‘Definitely don’t have to check the weather,’ I thought, as I did my morning stretches and found clothes. It was hammering with rain; big, fat, wet rain. The kind of rain you feel in your bones. The kind of rain that sounds like loud. As I brushed my teeth, I subconsciously looked up to check the ceiling wasn’t leaking. That kind of rain.
I think Willow felt it in her bones too, she stayed curled up on the bed in such a way that she looked like she was pretending to be asleep. I left her and went to the front to open the curtains. I opened a small window and a great waft of rain smell breezed in. Like wet stone and salt. I stretched my neck from side to side.
I have one of those wall-mounted fake fires in the front. Gives out a great amount of warmth and the flames look real. I turned that on and immediately the darkness was filled with dancing shadows.
As I was making my tea, my mind wandered back to my childhood. We’d often tow a touring caravan to some place on the map for some caravan club event. Once on Halloween I remember we carved turnips, pumpkins were too expensive back in the seventies. I remember the smell after the candles had been lit in them. We’ go out wearing pink raincoats and green wellies with our turnip lanterns, which had little lids. We made ‘woooo’ noises, and pretended there were spooky things around. When a cow in the adjacent field made a noise, we sprinted back to our caravan.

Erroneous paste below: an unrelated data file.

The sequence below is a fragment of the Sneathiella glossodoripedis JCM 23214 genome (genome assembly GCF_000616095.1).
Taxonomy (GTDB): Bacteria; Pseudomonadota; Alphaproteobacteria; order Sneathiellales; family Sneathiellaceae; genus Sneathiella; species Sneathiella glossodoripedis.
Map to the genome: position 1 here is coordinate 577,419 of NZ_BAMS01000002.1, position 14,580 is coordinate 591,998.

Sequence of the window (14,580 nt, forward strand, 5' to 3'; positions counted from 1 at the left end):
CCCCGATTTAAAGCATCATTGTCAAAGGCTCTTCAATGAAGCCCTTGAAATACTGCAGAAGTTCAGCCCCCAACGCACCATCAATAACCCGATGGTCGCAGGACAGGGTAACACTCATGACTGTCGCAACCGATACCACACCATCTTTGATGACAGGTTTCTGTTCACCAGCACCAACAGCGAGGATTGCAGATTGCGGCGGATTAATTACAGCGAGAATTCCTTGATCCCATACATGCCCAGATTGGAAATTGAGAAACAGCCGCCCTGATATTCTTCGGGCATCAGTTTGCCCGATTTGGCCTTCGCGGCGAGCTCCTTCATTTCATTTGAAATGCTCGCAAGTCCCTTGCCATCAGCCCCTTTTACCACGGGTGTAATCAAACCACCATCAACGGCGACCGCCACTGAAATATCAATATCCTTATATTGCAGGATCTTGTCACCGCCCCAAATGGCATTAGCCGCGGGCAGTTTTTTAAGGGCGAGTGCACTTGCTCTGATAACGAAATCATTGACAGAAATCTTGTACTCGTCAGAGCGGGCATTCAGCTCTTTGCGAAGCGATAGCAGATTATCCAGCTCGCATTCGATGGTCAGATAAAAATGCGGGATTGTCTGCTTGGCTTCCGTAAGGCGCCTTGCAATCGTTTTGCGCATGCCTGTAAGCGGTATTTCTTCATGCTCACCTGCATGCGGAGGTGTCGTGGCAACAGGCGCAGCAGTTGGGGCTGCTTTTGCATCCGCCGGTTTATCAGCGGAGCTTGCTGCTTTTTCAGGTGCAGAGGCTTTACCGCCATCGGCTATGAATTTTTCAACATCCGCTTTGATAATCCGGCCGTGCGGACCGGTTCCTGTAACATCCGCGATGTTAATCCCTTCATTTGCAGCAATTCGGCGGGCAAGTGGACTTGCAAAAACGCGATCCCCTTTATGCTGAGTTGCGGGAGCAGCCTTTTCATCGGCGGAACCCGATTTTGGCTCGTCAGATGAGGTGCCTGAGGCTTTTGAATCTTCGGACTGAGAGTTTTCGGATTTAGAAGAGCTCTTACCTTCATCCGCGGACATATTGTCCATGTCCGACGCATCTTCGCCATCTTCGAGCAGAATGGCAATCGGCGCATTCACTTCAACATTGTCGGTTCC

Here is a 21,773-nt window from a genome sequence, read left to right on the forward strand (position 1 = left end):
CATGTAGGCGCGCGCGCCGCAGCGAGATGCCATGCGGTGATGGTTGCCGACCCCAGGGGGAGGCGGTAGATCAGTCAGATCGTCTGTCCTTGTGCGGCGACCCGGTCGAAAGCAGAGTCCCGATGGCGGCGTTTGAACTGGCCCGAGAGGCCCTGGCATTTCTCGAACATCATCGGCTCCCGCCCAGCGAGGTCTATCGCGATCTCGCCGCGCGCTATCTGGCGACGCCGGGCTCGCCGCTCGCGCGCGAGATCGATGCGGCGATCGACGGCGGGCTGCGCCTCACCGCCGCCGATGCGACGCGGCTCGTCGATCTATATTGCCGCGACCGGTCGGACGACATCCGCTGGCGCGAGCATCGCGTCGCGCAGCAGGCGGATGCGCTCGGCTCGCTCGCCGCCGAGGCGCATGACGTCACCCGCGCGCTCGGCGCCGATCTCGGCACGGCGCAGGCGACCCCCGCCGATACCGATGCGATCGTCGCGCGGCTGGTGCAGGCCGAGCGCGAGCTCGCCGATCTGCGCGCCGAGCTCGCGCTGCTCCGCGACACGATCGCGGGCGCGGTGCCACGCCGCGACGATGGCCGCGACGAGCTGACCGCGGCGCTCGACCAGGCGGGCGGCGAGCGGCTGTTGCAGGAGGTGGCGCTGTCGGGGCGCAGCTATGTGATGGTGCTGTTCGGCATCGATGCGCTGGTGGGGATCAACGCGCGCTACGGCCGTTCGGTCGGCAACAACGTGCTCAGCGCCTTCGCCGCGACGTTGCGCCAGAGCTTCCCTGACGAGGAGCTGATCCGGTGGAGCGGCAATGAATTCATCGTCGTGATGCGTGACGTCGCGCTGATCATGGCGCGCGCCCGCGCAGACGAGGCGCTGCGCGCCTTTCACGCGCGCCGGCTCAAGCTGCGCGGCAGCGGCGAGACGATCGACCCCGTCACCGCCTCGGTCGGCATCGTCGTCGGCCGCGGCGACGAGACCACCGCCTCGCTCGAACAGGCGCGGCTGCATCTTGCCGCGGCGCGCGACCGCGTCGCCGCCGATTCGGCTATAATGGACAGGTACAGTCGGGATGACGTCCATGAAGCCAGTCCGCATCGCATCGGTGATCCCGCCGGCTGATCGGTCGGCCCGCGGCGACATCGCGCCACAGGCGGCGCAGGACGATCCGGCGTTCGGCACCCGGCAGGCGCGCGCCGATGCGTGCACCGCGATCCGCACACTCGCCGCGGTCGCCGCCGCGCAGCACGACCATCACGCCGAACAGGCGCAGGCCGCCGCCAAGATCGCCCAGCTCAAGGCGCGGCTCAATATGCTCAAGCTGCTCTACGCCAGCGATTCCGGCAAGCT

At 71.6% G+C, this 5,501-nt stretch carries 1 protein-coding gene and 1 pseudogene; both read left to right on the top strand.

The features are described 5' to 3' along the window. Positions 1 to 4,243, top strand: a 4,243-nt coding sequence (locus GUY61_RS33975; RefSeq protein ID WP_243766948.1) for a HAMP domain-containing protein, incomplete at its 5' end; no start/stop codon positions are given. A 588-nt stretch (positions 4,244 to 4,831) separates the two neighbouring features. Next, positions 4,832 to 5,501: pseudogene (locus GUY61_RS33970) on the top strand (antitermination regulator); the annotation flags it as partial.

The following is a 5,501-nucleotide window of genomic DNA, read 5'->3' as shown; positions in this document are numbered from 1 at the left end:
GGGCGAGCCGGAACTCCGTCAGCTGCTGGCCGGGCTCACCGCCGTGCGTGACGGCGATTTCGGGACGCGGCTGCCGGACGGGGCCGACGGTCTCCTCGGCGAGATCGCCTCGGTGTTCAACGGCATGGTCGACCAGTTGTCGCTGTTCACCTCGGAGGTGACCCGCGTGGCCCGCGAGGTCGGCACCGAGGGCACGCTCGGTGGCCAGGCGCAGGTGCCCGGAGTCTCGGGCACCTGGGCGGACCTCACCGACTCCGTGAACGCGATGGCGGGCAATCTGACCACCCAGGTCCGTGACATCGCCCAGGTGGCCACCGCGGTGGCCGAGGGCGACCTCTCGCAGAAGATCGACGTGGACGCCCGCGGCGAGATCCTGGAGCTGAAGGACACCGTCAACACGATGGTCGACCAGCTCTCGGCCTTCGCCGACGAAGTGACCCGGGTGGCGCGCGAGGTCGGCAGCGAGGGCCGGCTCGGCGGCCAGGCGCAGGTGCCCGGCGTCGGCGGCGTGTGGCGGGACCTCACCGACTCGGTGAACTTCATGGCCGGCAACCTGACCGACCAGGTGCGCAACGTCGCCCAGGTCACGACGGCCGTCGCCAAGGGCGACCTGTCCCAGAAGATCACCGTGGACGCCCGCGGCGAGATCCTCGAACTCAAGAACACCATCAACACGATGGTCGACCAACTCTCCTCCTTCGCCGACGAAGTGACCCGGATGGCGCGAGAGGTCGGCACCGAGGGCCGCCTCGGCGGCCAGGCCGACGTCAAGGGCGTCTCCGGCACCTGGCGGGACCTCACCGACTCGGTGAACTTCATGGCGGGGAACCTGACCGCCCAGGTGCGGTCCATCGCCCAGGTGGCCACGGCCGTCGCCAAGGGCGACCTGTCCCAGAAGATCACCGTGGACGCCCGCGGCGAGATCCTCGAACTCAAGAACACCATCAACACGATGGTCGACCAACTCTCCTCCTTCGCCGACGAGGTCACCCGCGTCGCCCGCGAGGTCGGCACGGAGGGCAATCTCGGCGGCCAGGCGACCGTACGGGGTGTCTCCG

On other nights we’d be huddled in our caravan telling each other ghost stories, and Dad used to creep outside and shove his face up against the window making us all scream and laugh all at the same time. At school the following week, I’d write a fourteen-page story about a haunted house. October and Halloween always felt magical to me.
As I finished making my tea, Willow wandered in and sat dead-centre in the floor facing the fake fire, so I sat on the floor with her and she jumped in between my legs as I crossed them. I took a gulp of hot tea and then straightened myself and closed my eyes.
The light danced behind my eyelids as I took some deep breaths. The orange light soon turned into warm light, wrapped itself around me and in through the top of my head. I swirled the light around, willing the light around my achy neck and shoulders and then through all my joints until I imagined myself sitting in a big, fiery bubble, warming and renewing.
‘Plenty of time to walk on the beach,’ I thought, as I opened my eyes and enjoyed the warm, fake fire.